Mexico's federal government announced the deployment of an additional 500 army troops to the northeastern state of Tamaulipas, which has been wracked by turf battles among drug cartels and attacks by the gangs on the civilian population.

The 500 soldiers "will bolster the significant presence of federal forces" already in Tamaulipas, federal security spokesman Alejandro Poire said Thursday without offering details on the total number of military personnel deployed to that state, where 183 bodies were located in 40 clandestine graves in April.

According to the daily Reforma, 8,435 soldiers have been deployed to combat organized crime in the 4th Military Region, which comprises Tamaulipas and the neighboring states of Nuevo Leon and San Luis Potosi, the largest troop presence in the country's 12 Military Regions.

President Felipe Calderon has given the army the lead role in the fight against the country's numerous, well-armed drug cartels, deploying 50,000 soldiers and 20,000 Federal Police to drug-war hot spots, especially in northern Mexico.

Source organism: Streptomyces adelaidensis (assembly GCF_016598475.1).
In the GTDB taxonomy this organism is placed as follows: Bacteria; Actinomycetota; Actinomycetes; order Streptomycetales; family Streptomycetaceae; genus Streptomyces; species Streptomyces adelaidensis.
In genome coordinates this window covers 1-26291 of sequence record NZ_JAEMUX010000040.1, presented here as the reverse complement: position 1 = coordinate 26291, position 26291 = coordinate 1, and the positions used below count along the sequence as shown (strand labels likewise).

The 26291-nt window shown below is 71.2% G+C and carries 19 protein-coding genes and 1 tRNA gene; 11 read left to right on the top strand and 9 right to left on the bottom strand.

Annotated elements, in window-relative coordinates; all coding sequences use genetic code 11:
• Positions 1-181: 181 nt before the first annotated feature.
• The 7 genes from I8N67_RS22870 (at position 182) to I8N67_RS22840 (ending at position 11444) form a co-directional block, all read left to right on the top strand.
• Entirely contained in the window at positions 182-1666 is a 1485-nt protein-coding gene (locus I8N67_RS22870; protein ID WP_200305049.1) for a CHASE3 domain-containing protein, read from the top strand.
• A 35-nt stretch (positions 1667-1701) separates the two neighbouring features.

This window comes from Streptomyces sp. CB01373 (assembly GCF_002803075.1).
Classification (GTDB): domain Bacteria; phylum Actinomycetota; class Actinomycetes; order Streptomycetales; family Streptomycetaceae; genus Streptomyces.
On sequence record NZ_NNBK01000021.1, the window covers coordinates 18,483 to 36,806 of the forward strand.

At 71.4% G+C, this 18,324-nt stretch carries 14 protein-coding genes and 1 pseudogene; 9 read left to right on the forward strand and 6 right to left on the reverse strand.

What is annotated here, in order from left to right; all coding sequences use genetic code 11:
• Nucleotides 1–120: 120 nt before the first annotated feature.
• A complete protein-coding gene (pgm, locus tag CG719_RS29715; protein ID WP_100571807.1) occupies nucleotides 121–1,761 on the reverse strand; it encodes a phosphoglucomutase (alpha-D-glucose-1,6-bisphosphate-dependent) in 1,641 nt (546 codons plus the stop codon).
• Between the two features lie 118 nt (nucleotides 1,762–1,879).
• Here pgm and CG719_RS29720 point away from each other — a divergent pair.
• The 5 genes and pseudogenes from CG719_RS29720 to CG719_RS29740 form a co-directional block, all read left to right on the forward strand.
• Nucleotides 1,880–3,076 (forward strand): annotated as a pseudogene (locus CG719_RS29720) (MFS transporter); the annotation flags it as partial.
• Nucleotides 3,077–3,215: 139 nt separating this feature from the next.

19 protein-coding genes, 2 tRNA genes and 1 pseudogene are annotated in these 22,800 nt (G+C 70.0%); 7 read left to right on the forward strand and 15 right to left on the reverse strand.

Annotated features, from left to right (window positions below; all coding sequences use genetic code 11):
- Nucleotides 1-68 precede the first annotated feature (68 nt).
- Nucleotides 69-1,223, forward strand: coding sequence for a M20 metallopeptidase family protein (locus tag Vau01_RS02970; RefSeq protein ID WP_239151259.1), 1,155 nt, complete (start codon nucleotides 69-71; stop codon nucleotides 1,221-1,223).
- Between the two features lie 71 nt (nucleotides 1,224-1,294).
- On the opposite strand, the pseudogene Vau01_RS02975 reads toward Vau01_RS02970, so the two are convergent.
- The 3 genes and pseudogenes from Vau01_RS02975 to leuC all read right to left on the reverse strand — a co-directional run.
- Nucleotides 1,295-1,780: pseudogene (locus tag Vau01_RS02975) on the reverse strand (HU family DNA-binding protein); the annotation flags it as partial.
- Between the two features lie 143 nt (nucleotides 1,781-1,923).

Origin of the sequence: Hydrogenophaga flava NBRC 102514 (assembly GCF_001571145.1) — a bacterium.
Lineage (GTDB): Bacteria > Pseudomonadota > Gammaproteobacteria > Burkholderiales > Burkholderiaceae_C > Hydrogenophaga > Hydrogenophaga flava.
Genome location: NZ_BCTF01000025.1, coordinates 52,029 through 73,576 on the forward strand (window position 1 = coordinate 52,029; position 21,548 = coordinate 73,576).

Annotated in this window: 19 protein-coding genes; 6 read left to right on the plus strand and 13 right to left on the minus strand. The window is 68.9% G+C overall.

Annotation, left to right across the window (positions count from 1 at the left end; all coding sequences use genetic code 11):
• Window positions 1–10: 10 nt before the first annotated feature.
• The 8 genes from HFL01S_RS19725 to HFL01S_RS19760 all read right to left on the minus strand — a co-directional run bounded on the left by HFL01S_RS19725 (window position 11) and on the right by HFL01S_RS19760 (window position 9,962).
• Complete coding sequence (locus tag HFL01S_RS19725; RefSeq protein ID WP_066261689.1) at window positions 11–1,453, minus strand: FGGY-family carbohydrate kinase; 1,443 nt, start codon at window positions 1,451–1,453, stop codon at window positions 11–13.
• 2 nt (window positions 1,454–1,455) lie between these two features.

Tamaulipas has been wracked by a wave of violence since early 2010, when the Gulf cartel and former allies Los Zetas began a brutal war for control of that region.

Hit men employed by those criminal gangs also have kidnapped people en route to the Mexico-U.S. border - either for ransom or to recruit them as couriers or enforcers - and killed those who resisted.

The one-year deployment of these 500 soldiers to support the Tamaulipas Public Safety Secretariat, which oversees the state police force, was the result of an agreement between the Tamaulipas and federal governments, Poire said.

The federal security spokesman said the deployment is a stopgap measure while the Tamaulipas state police force is purged of corrupt personnel, a process also being carried out in the rest of the country.

State and local police in Mexico are poorly paid and are often confronted with the choice known here as "plomo o plata" (lead or silver): accept a bribe for looking the other way or get killed for refusing.